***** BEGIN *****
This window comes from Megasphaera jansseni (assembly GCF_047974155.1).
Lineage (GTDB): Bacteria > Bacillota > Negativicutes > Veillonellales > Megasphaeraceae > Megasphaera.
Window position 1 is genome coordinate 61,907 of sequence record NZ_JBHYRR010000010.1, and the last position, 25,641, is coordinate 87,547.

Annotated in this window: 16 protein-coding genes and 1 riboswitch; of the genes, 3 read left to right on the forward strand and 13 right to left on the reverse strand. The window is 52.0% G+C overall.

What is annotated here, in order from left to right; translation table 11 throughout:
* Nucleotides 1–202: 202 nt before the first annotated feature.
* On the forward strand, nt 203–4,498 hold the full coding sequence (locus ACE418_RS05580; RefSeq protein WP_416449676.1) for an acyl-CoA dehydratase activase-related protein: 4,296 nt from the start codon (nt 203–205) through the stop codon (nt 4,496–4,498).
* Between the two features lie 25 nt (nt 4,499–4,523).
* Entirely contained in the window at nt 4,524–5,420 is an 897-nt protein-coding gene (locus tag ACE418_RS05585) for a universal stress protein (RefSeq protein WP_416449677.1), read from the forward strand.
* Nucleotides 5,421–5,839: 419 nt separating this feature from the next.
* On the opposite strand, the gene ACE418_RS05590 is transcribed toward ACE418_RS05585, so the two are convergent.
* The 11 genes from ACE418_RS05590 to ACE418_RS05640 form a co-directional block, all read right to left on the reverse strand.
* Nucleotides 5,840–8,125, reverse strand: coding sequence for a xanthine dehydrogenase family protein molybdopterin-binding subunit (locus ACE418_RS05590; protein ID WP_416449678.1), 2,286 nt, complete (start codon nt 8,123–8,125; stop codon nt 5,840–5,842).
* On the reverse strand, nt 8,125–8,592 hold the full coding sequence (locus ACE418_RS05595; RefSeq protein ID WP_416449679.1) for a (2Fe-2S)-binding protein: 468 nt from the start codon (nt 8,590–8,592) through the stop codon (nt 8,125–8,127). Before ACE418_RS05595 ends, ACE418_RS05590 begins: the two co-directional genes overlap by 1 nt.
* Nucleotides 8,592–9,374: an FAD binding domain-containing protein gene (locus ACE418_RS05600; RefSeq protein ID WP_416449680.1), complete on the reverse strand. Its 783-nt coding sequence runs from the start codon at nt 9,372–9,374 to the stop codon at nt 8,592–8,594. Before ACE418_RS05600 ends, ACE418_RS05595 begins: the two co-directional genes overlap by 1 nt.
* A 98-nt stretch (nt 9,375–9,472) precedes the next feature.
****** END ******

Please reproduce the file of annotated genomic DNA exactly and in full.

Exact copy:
This window comes from Megasphaera jansseni (assembly GCF_047974155.1).
Lineage (GTDB): Bacteria > Bacillota > Negativicutes > Veillonellales > Megasphaeraceae > Megasphaera.
Window position 1 is genome coordinate 61,907 of sequence record NZ_JBHYRR010000010.1, and the last position, 25,641, is coordinate 87,547.

Annotated in this window: 16 protein-coding genes and 1 riboswitch; of the genes, 3 read left to right on the forward strand and 13 right to left on the reverse strand. The window is 52.0% G+C overall.

What is annotated here, in order from left to right; translation table 11 throughout:
* Nucleotides 1–202: 202 nt before the first annotated feature.
* On the forward strand, nt 203–4,498 hold the full coding sequence (locus ACE418_RS05580; RefSeq protein WP_416449676.1) for an acyl-CoA dehydratase activase-related protein: 4,296 nt from the start codon (nt 203–205) through the stop codon (nt 4,496–4,498).
* Between the two features lie 25 nt (nt 4,499–4,523).
* Entirely contained in the window at nt 4,524–5,420 is an 897-nt protein-coding gene (locus tag ACE418_RS05585) for a universal stress protein (RefSeq protein WP_416449677.1), read from the forward strand.
* Nucleotides 5,421–5,839: 419 nt separating this feature from the next.
* On the opposite strand, the gene ACE418_RS05590 is transcribed toward ACE418_RS05585, so the two are convergent.
* The 11 genes from ACE418_RS05590 to ACE418_RS05640 form a co-directional block, all read right to left on the reverse strand.
* Nucleotides 5,840–8,125, reverse strand: coding sequence for a xanthine dehydrogenase family protein molybdopterin-binding subunit (locus ACE418_RS05590; protein ID WP_416449678.1), 2,286 nt, complete (start codon nt 8,123–8,125; stop codon nt 5,840–5,842).
* On the reverse strand, nt 8,125–8,592 hold the full coding sequence (locus ACE418_RS05595; RefSeq protein ID WP_416449679.1) for a (2Fe-2S)-binding protein: 468 nt from the start codon (nt 8,590–8,592) through the stop codon (nt 8,125–8,127). Before ACE418_RS05595 ends, ACE418_RS05590 begins: the two co-directional genes overlap by 1 nt.
* Nucleotides 8,592–9,374: an FAD binding domain-containing protein gene (locus ACE418_RS05600; RefSeq protein ID WP_416449680.1), complete on the reverse strand. Its 783-nt coding sequence runs from the start codon at nt 9,372–9,374 to the stop codon at nt 8,592–8,594. Before ACE418_RS05600 ends, ACE418_RS05595 begins: the two co-directional genes overlap by 1 nt.
* A 98-nt stretch (nt 9,375–9,472) precedes the next feature.